Rafael and Raytheon in US missile interception competition with Dynetics

Rafael's competitor Dynetics demonstrated its Enduring Shield launcher, while Rafael and Raytheon demonstrated Iron Dome 

A rendering of Dynetics' Enduring Shield solution for the U.S. Army's Indirect Fires Protection Capability program. While a physical system exists, photographs are not approved for public release. (Courtesy of Dynetics)

Rafael and Raytheon are competing with the Dynetics company to supply the U.S. Army with a system to defend against airborne threats and cruise missiles. Dynetics, owned by Leidos, demonstrated its Enduring Shield system for the interception of cruise missiles, while Rafael and Raytheon demonstrated the Iron Dome system and the "Tamir" interceptor, which the two companies are already providing to the Army.    

The U.S. Army announced that it is using Iron Dome temporarily until it reaches a final decision on the acquisition of a system for intercepting cruise missiles. In April and May, several teams, including ones from Rafael and Raytheon, demonstrated missile-launching capabilities in a competition that took place at the White Sands Missile Range in New Mexico.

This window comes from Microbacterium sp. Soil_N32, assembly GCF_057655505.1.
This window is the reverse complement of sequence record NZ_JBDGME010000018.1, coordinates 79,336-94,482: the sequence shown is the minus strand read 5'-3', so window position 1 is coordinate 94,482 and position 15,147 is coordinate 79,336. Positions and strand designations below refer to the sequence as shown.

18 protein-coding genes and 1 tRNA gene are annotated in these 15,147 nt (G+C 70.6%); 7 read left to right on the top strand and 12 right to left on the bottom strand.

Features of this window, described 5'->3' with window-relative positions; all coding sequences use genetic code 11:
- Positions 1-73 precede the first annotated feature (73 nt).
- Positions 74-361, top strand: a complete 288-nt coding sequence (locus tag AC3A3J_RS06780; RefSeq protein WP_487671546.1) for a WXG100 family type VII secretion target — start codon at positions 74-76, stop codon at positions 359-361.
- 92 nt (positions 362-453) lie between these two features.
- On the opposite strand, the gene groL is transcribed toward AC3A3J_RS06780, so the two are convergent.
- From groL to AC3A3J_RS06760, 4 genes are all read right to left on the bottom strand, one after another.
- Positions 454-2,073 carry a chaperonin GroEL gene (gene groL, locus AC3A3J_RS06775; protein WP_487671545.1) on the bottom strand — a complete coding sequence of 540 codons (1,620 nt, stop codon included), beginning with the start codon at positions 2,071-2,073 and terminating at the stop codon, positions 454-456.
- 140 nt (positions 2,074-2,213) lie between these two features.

The Defense News website reported that the Dynetics company, Rafael's competitor, was supposed to demonstrate interception capability using a U.S. Army-produced launcher and Sidewinder AIM-9X interceptor at the missile range, but in the end displayed the Enduring Shield launcher, and announced that the system has advantages including simple operation, 360-degree detection and the ability to fire at multiple threats simultaneously. The vice president of the company, Ronnie Chronister, added that Dynetics is also developing a hypersonic ground-launched missile. 

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